Those who know Nicholas Carpenedo might be surprised to learn that the class of 2022 San Benito High School valedictorian embraces the concept of failure.
Which begs the question: what does a person who tallied a 4.8 GPA in his last semester of high school know about failure? Apparently, a lot. As the goalie for the Haybalers boys water polo team, which struggled mightily with a lack of numbers during his Covid-shortened junior season, Carpenedo had to watch countless shots fly past him, sometimes 20 or more for a single match.
Even though most of the goals allowed weren’t his fault, it’s hard for a player of Carpenedo’s caliber not to feel the brunt of the responsibility.
“It was definitely a good learning experience in terms of dealing with failure,” said Carpenedo, who will attend UC Berkeley (Cal). “It’s kind of why I like the goalie position. At the end of the day, it’s you in the cage and it’s hard not to blame yourself when goals are flying past you left and right. We were way outmatched and some of the games the scores were like 30-2. It’s hard not to let it get to you.”
Like most high achievers, Carpenedo knows an experience is only failure if you don’t learn from it. Not only did Carpenedo persevere through playing goalie, he learned plenty about himself and was better off for being able to play on the water polo team, struggles notwithstanding.
“We had a terrible season over Covid,” he said. “Coach (Brendan) Sigourney couldn’t coach us that season and there were a bunch of random circumstances that made it tough. We had to be out of the pool by 7am every morning and for a week the water heater broke. That was terrible. So coming back this last year, practicing in the sunshine, was amazing. … In terms of reward, there’s definitely something you get out of sports you can’t get out of academics, especially the teamwork and how everyone has their own role within the team. It was really fun just being able to interact with all my teammates.”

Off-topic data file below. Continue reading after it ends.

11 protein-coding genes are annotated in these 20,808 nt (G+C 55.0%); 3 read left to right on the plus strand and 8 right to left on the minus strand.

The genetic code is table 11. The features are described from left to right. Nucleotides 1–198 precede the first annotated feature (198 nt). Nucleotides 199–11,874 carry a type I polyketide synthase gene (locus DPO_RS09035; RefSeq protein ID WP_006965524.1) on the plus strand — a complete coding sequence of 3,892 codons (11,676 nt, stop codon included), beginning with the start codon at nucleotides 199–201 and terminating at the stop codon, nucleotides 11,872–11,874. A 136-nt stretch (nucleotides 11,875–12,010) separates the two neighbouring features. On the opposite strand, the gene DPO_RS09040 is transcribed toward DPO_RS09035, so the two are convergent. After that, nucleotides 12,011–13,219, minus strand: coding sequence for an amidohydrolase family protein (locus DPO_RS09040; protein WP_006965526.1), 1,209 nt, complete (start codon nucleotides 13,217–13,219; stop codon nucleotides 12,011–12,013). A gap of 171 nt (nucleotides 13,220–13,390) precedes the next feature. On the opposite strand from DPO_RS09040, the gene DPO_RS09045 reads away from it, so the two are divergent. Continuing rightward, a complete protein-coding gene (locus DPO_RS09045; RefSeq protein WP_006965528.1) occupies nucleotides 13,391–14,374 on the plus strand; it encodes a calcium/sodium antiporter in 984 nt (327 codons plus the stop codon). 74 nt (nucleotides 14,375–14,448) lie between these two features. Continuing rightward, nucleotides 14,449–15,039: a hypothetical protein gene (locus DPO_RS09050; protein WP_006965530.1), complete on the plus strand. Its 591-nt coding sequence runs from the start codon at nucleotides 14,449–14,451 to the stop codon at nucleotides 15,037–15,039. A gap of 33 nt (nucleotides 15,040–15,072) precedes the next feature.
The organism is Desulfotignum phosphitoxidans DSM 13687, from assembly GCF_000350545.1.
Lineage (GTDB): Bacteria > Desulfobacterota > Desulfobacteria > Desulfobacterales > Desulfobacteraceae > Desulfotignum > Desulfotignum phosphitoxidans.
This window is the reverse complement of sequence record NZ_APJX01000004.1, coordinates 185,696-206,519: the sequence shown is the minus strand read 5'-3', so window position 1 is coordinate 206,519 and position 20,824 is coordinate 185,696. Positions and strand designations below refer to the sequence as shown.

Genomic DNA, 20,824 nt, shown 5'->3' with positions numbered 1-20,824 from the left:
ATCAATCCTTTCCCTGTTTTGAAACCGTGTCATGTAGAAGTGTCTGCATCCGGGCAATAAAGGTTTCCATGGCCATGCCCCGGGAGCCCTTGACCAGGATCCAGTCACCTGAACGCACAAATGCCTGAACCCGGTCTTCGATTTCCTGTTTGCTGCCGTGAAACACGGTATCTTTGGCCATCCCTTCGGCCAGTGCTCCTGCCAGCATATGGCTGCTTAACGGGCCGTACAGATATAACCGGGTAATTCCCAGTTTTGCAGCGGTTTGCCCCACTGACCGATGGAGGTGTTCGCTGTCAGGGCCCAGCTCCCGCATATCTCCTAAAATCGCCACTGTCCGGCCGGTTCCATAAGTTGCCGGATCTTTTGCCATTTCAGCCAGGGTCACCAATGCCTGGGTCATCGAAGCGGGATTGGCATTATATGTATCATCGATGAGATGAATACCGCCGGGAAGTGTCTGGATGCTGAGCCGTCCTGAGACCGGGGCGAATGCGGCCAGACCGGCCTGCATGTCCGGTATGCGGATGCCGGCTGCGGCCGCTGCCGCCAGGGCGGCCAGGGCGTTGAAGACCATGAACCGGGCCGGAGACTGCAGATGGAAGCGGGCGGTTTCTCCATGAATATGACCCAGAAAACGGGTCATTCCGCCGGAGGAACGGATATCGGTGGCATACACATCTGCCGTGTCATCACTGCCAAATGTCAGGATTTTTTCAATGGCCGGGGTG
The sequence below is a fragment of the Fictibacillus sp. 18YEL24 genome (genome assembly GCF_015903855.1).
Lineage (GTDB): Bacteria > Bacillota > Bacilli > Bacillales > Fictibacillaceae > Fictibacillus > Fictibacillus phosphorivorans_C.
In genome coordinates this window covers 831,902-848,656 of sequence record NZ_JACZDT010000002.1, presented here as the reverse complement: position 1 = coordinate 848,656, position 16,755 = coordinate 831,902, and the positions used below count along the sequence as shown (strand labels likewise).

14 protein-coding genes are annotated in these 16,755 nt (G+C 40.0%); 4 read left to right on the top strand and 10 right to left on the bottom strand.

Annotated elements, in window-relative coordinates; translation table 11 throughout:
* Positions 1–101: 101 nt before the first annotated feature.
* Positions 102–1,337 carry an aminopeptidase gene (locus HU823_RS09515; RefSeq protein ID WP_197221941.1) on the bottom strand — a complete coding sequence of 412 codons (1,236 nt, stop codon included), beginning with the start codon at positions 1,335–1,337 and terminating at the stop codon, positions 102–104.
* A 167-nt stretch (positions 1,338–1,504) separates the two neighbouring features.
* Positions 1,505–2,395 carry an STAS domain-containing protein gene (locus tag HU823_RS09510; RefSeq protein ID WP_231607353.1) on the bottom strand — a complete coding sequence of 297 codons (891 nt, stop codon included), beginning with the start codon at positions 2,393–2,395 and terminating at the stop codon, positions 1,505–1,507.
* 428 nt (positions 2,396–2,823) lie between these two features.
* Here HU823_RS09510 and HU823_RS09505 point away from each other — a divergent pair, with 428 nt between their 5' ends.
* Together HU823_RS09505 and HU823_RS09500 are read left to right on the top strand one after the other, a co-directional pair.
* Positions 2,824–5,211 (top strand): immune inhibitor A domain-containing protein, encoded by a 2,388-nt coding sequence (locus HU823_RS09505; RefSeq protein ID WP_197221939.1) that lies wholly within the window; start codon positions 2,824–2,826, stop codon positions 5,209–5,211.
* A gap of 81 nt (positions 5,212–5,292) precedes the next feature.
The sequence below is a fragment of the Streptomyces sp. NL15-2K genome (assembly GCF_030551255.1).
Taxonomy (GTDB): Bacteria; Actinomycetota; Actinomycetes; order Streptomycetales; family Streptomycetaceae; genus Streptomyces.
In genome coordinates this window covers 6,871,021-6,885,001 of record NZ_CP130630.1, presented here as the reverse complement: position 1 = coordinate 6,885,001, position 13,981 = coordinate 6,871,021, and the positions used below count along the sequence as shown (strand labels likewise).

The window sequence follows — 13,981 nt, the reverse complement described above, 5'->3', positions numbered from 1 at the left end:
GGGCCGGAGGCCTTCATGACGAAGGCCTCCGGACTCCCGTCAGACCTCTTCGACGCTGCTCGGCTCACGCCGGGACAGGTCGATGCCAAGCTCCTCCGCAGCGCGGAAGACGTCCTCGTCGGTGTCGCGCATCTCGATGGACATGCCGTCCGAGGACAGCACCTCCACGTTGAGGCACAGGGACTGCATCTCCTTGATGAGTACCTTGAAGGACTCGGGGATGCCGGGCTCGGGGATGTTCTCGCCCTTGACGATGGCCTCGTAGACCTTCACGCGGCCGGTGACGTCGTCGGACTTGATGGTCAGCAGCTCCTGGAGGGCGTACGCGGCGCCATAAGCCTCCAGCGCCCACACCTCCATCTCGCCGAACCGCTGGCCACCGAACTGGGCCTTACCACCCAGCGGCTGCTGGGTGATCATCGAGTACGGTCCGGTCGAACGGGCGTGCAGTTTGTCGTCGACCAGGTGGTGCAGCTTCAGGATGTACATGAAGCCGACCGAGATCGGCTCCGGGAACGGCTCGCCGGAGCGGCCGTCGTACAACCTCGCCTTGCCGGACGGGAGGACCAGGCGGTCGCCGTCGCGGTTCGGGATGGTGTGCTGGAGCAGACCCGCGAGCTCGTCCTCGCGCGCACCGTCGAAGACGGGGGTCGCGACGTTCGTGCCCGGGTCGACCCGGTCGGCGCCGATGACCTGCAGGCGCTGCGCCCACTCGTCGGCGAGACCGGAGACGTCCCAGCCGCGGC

Carpenedo counts his time as the captain of the school’s robotics team and what it accomplished in his freshman year as one of his most fulfilling accomplishments. Carpenedo, who will major in electrical engineering and computer science at Cal, learned how to code a robot for a Haybalers team that won their division in the CalGames Robotics competition.
“It was a crazy freshman year for robotics,” he said. “Basically, the entire team from the previous year turned over so there were only two returning members. Ten to 12 of us were brand new and there was a ton of stuff to learn, but it was really cool because everyone was interested in robotics. We didn’t have state of the art equipment and basically were working out of the school’s maintenance room. So we were granted free rein of this huge room in a warehouse, and it was really fun being able to tinker and figure things out ourselves.”
Carpenedo wasn’t able to go to the CalGames with the robotics team that year because of water polo commitments, but for winning the competition, they got to bring home a giant Roomba which stayed at SBHS until last week.
“We never got it to work in the shop because it doesn’t like the wifi, but I was able to take it home (on the last day of school),” he said.
Because of Cal’s low acceptance rate, Carpenedo didn’t expect to get in. Now he can’t wait to meet and study with other students—many of whom were valedictorians at their respective high schools—knowing the competition will drive him to new heights.
Carpenedo credits his parents for their continual support over the years to help make this all possible. Interestingly enough, Carpenedo’s parents never pushed him in one specific direction or needled him to do his homework.
“But they always supported me in the decisions I made and were there to help if I needed it,” he said.
Since the fields of artificial intelligence and robotics interest him, Carpenedo often wondered what it would be like if his parents worked in the tech field to show him the ropes—his dad works for a jet fuel pipeline company and his mom is a substitute teacher—but he’s come to realize his parents provided him the best opportunity to find his path.
“Figuring things out myself has kind of been the theme of my life,” he said.
Emanuel Lee can be reached at email@example.com